A group of current and retired law enforcement officers from around the region came to Legislative Hall last week to make the case for pay increases they say are long overdue for the corps of enforcement officers serving in the state’s Department of Natural Resources and Environmental Control.


A group of current and retired law enforcement officers from around the region came to Legislative Hall last week to make the case for pay increases they say are long overdue for the corps of enforcement officers serving in the state’s Department of Natural Resources and Environmental Control.

During DNREC’s annual hearing before the General Assembly’s Joint Finance Committee Feb. 15, advocates said the agency is losing experienced, highly-trained officers to local police departments that can pay them much higher salaries, even at the entry level.

They also testified DNREC pays its enforcement officers so little that, in some cases, they qualify for food stamps.

“These officers are trained to perform their duties with the highest degree of professionalism. One caveat to that professionalism is that they are grossly underpaid,” said Ron Mears, a retired state trooper and a member of DNREC’s Parks and Recreation Council.

Gov. Jack Markell’s recommended budget includes no plans to raise pay for DNREC officers.

According to the Office of Management and Budget, a starting DNREC enforcement officer makes $28,522 per year. At the top end of the scale, DNREC’s chief enforcement officer makes $52,433 per year.

In total, DNREC has 60 enforcement officers organized into units that include park rangers, fish and wildlife agents, and environmental control personnel.

Mears said the average starting pay for similar positions in neighboring states is closer to $40,000 per year.

Capt. Bob Davis of the Maryland Natural Resources Police, told the JFC that even a quick comparison of what DNREC officers are paid compared to their counterparts elsewhere, as well as other Delaware law enforcement officers, reveals a significant inequity.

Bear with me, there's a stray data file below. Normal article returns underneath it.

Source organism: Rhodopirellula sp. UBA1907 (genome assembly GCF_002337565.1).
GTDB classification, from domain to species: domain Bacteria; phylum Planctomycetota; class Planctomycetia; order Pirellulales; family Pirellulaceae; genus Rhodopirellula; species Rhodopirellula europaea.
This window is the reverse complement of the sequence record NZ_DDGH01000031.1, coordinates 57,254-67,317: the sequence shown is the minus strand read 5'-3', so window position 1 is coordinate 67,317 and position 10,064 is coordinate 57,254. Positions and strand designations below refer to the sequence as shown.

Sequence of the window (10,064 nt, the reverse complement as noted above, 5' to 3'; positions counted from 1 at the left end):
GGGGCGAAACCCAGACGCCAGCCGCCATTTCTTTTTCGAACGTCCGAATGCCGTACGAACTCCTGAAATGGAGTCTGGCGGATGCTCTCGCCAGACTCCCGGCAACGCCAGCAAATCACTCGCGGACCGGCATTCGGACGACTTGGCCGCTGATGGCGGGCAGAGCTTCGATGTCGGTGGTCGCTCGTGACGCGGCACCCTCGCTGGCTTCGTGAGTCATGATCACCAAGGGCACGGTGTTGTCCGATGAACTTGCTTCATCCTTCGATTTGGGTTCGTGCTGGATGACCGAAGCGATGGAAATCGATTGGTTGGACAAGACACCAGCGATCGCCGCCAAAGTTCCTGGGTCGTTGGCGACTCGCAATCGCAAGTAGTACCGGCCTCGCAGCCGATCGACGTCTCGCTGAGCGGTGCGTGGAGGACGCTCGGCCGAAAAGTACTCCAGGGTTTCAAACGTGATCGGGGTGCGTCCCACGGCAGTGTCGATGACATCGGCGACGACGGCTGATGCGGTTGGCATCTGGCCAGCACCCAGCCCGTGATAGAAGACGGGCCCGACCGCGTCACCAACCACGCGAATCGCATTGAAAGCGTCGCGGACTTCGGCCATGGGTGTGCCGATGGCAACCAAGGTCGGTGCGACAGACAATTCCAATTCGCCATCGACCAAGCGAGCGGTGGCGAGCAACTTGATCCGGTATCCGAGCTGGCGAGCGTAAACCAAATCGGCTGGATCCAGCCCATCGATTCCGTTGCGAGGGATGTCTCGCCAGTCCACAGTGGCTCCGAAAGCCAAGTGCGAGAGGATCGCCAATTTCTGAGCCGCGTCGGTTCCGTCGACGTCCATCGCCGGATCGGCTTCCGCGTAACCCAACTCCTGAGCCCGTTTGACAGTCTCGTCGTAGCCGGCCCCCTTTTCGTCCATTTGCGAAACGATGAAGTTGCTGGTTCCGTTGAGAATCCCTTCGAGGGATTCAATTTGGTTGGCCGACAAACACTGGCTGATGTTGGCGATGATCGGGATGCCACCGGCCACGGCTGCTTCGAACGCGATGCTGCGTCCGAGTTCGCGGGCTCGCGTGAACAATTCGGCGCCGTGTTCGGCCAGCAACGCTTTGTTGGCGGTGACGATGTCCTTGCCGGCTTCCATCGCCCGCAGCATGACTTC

“I was quite astounded at the disparity between the conservation law enforcement officers and other law enforcement officers, quite frankly I was embarrassed for the conservation officers,” he said.

In Delaware, a state trooper makes more than $41,000 per year during training, and then gets bumped to more than $48,000 once training is completed. A newly recruited member of the Delaware Capitol Police makes $38,000 per year.

Rep. John L. “Larry” Mitchell Jr., D-Elsmere, a member of the JFC, said DNREC is wasting money training officers that are simply going to head for jobs at other law enforcement agencies as soon as they can.

According to Mitchell, the attrition rate for DNREC officers is around 20%.

“It’s happened over a number of years where we have not kept those salaries up,” he said. “It really troubles me that we have law enforcement officers out doing a job on the street, and you have your [DNREC] people out doing the same job and we’re paying them drastically reduced salaries.”

At the hearing, DNREC Secretary Collin O’Mara acknowledged his agency’s retention problem.

“These are guys that do put their lives on the line, I am concerned about our ability to retain some of these folks, we’re looking for creative ways to do that,” he said.

Without committing to pushing for higher pay, O’Mara said he would look for ways to make the job of DNREC enforcement officer more attractive by cutting down on administrative duties and allowing officers more time to work in the field.

But, Davis said the state’s budget writers need to commit to putting those officers on an equal footing in terms of pay.

“If natural resources are important to this state, and I’m quite sure they are, please give that consideration when you’re talking about compensation for your conservation officers,” he said.

Email Doug Denison at doug.denison@doverpost.com